Published on Pambazuka News, by Vandana Shiva, October 27, 2011.
Where men seeking to grab power once looked to acquire territories and slaves, now the entire globe and its productive capacity’ is up for grabs, writes Vandana Shiva, in the foreword to Pambazuka Press’ latest title, ‘Earth Grab’. The book’s ‘three groundbreaking reports pull back the curtain on disturbing technological and corporate trends that are already reshaping our world and that will become crucial battlegrounds for civil society in the years ahead.
It has now been 50 years since a human being first glimpsed the whole of Planet Earth, shimmering alone in the blackness of space. “The earth is blue. How wonderful. It is amazing,” reported Yuri Gagarin as the planet appeared in his porthole for the first time on 12 April 1961. Environmentalists subsequently argued that seeing the Earth as small and fragile, rather than large and unfathomable, would transform humanity’s relationship with our common home and give renewed impetus to the movement to save nature – and for some it did … //
… It is the South also that is firmly in the sights of the new Biomassters, as described in Part 2 of this book. Once again the illusion of a technological fix – switching our petroleum-fuelled economy to a plant-based one – is music to the ears of northern technocrats searching for a way to resolve planetary crises to their advantage. Yet the plants themselves – now recast as lumpen “biomass” – are mostly in the global South. “The New Biomassters” details clearly why any shift to a biomass economy amounts to an assault on the peoples, cultures and ecosystems of the South that already depend on those plants. It links the current wave of land grabs in Africa, Asia and Latin America with this new bioeconomy agenda. It explains how the (again sci-fi sounding) new technology of synthetic biology in which geneticists reprogram living organisms to behave as microbial factories will facilitate the liquidation of ecosystems and the theft of livelihoods that the world’s poorest people depend upon. Capturing the planet’s plant life without tipping us deeper into ecological crises will require geoengineering of another kind – the formation of vast synthetic ecosystems that maximize biomass production to the detriment of everything else.
This last report, which makes up Part 3 of the book, “Capturing Climate Genes,” explores one strategy by which the Biomassters hope to secure that biomass production. The world’s largest agribusiness players, including Monsanto, BASF, DuPont and Syngenta, are pouring billions of dollars and claiming hundreds of patents on what they euphemistically call “climate-ready crops” – plants genetically engineered to withstand salty soils, hotter weather, flooded fields and other environmental stresses. Far from helping small farmers adjust to a warming world (something peasant farmers can organize to achieve by themselves), these crops will enable industrial agriculture to expand its plantation monocultures into lands currently not considered productive enough for that economic model – lowlands, wetlands, savannah lands and more. Such lands are not empty of people or nature. They are exactly the places where the world’s peasants, pastoralists and fisherfolk now survive, thrive and steward biodiversity. In truth these are not climate-ready crops – they are biomass-ready, land-grabbing crops. And in this case the grab goes deep. Amid the 261 families of patent claims made by the biomassters over “abiotic stress tolerance” are ownership claims that cut across all crop species, including claims on the very biomass itself. My own organization, Navdanya, has documented how farmers have already developed their own salt-resistant, drought-resistant and resilient traits in traditional crops. It is these traits and the farmers’ knowledge that the gene giants are endeavoring to steal. Piracy, once again, is actively underway. (full text).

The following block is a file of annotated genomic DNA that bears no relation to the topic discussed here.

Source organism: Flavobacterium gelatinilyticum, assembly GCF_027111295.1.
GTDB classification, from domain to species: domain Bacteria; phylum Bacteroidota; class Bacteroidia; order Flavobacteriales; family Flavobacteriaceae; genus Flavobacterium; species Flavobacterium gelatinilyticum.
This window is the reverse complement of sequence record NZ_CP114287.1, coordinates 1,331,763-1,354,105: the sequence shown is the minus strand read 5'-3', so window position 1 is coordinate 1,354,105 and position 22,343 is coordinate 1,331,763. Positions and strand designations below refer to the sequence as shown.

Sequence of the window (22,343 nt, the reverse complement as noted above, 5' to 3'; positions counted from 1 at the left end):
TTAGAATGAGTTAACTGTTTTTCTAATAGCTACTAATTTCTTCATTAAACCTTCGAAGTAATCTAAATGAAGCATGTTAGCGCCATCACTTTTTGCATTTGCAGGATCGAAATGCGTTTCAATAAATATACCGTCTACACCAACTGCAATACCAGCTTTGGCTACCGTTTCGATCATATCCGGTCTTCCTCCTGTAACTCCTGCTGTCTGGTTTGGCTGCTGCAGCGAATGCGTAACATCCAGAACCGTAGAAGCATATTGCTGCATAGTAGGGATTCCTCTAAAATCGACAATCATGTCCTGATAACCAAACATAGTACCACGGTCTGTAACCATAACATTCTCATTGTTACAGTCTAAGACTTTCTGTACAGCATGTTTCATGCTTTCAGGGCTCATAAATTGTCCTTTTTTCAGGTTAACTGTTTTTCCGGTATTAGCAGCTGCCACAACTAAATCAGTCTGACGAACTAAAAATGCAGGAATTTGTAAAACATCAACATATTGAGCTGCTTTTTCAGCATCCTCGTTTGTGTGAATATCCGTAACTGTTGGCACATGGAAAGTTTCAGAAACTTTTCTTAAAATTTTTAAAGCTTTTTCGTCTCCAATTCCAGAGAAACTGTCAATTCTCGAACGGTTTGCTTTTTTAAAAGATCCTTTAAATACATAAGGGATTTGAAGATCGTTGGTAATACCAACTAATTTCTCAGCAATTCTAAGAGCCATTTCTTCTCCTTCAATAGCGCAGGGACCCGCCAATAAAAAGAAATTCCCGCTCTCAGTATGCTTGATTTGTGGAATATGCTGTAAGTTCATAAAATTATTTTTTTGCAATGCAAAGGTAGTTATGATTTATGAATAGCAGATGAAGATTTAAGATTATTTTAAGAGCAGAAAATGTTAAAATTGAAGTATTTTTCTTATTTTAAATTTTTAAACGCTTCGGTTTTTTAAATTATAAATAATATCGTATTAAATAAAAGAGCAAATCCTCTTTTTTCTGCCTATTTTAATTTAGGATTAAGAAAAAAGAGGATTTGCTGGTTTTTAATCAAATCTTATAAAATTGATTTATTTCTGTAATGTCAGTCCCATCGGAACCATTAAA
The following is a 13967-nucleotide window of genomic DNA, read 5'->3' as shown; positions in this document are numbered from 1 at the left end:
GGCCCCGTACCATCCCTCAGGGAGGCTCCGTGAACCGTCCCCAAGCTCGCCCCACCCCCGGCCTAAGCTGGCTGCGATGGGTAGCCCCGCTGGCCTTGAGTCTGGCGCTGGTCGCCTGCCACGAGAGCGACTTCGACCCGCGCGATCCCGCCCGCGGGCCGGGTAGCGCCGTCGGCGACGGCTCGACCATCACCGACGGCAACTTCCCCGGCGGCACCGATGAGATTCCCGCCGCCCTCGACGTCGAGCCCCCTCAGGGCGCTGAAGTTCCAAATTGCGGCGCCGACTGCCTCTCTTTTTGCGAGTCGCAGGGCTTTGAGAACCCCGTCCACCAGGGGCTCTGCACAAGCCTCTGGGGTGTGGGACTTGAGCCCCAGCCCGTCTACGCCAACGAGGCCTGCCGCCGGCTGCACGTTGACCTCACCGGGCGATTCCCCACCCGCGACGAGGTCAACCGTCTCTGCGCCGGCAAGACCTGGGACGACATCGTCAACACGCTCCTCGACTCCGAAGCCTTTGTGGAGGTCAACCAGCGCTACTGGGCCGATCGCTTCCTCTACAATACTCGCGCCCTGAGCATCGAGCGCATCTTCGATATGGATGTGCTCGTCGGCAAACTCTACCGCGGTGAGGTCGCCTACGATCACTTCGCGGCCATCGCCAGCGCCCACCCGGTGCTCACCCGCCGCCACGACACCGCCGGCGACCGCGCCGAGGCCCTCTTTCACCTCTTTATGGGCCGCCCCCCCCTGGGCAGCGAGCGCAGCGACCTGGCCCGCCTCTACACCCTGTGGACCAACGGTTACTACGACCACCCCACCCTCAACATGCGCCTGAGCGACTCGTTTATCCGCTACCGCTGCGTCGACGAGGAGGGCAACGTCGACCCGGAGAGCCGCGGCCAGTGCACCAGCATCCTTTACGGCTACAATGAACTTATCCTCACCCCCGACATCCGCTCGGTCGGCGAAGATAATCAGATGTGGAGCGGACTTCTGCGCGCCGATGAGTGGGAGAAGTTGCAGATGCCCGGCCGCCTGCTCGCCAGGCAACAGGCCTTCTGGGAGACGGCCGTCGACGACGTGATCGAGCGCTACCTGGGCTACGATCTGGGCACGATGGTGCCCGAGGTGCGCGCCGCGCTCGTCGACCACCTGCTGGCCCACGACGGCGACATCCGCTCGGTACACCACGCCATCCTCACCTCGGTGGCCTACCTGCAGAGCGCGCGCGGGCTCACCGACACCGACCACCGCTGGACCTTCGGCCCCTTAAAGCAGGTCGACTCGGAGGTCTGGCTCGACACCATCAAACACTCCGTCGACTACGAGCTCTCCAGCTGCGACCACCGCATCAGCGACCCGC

Ghana: Wikileaks exposes fight in government control of oil, Sept. 13, 2011;
Malawi: Could a leaked cable lead to hunger? June 2, 2011.